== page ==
Another example of what Kathy Reichs does best -- a mystery wrapped in forensic anthropology, narrated in annoyingly incomplete sentences, but nonethe...moreAnother example of what Kathy Reichs does best -- a mystery wrapped in forensic anthropology, narrated in annoyingly incomplete sentences, but nonetheless thoroughly engrossing. This was set against a NASCAR backdrop, which is really not my thing, and I didn't find the Big Reveal quite satisfying, but at the same time I could hardly put it down.(less)
Four stars because I really thought this was one of the strongest books Reichs has written, plot-wise. The mystery is very elaborate, causing a reader...moreFour stars because I really thought this was one of the strongest books Reichs has written, plot-wise. The mystery is very elaborate, causing a reader to wonder at several points if there could possibly be a reasonable explanation that resolves all the seemingly incompatible pieces. It's fairly ingenious and very complex, so I can see where some readers failed to pay enough attention (as evidenced by reviews where readers didn't "get" the resolution or got lost along the way). Almost, but not quite, an Agatha-Christie-worthy storyline.
By the way, when you read the first chapter, if you find it off-putting, rest assured that the rest of the book is NOT heading where you think it's going to!
All that said, maybe because I haven't read Reichs in awhile, I found her writing style more irritating than I'd remember. Tempe (far from being the brainiac with a penchant for overly formal language that Bones is in the TV version) thinks in a conversational style of incomplete sentences and sometimes disjointed, choppy phrases. Maybe to some this is charming or even realistic, but I found it very grating in certain spots.
Example from early in the book: "Back in the city, traffic moved like mud through a straw. The Jeep lurched and jerked as Ryan shifted between gas and brake. Kind, yes. Witty, affirmative. Generous, absolutely. Patient, no way. Travel with Ryan was often a trial. I checked my watch. Five ten. Normally Ryan would have queried my dining plans by now. Suggested a restaurant. Tonight he didn't."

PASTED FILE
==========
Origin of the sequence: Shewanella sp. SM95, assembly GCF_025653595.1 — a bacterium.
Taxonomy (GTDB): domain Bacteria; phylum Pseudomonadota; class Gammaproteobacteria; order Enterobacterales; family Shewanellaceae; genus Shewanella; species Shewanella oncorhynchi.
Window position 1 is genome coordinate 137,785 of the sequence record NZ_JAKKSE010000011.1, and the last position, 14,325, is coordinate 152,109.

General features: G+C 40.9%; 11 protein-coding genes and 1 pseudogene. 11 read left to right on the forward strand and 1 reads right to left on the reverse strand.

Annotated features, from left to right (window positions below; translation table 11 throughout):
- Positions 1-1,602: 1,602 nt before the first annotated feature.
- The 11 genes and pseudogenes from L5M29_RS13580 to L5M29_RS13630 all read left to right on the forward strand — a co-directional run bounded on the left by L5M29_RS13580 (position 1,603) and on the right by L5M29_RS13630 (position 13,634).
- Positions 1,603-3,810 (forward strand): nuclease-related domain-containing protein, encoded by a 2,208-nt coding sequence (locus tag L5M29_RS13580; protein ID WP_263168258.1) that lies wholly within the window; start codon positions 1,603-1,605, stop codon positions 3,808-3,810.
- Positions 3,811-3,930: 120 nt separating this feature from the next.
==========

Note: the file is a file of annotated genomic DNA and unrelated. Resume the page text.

I didn't like this as much as the first one. I am a little intrigued by the suggestion that (view spoiler)[Cody and Astor are going to be little mini-...moreI didn't like this as much as the first one. I am a little intrigued by the suggestion that (view spoiler)[Cody and Astor are going to be little mini-Dexters with homicidal tendencies (hide spoiler)], so I'll be looking forward to seeing how that develops in later books. Otherwise, I don't have much to say about this one-- it was creepy but not terribly compelling. (less)
I am sure I can write a review in the style of this book. I read most of it on a subway and then on a bus. I stopped and stared at the words on the pa...moreI am sure I can write a review in the style of this book. I read most of it on a subway and then on a bus. I stopped and stared at the words on the pages sometimes. Then I would talk to myself.
"Self, are you enjoying this book?"
"Why? Are you trying to seduce me?"
"I have no idea what you're talking about. I just want you to unzip my dress because I can't reach the zipper. But really, are you enjoying this book?"
"Not really. I mean it's interesting in the way that truly awful things are always interesting. But it must be better than I think because it's so famous. But no, I guess I'm not really enjoying it."
"What are you going to do about that?"
"What do you mean nothing?"
"I mean nothing. I'm just going to sit here and keep reading."
"How can you do nothing? Why would you read a book you're not enjoying? What's wrong with you?"
"I just can, that's all."
"Well I don't see how you can. You need to do something. You should have a plan. A definite plan. I'm going to worry about you until you have a definite plan."
"If I come up with a definite plan to do something other than nothing, will you marry me?"
"Well I used to think you raped my mother and five minutes ago I never wanted to see you again. So I guess my answer is maybe."
"Great, let's go get our blood tests in the morning."
"Maybe. But I might have decided to marry someone else by then."
I almost gave it two stars because it was interesting in a very awkward way. But then I realized how much the above dialogue summed up the book for me. I had to take away the second star. (less)
Really great -- still wavering on giving this a fifth star. The "bad guy" is a chilling character but not at all overdone or unbelievable; a couple of...moreReally great -- still wavering on giving this a fifth star. The "bad guy" is a chilling character but not at all overdone or unbelievable; a couple of good twists kept me guessing until the second to last page, and the portrayal of the ethical struggles of a defense lawyer seemed to me extremely well done. (less)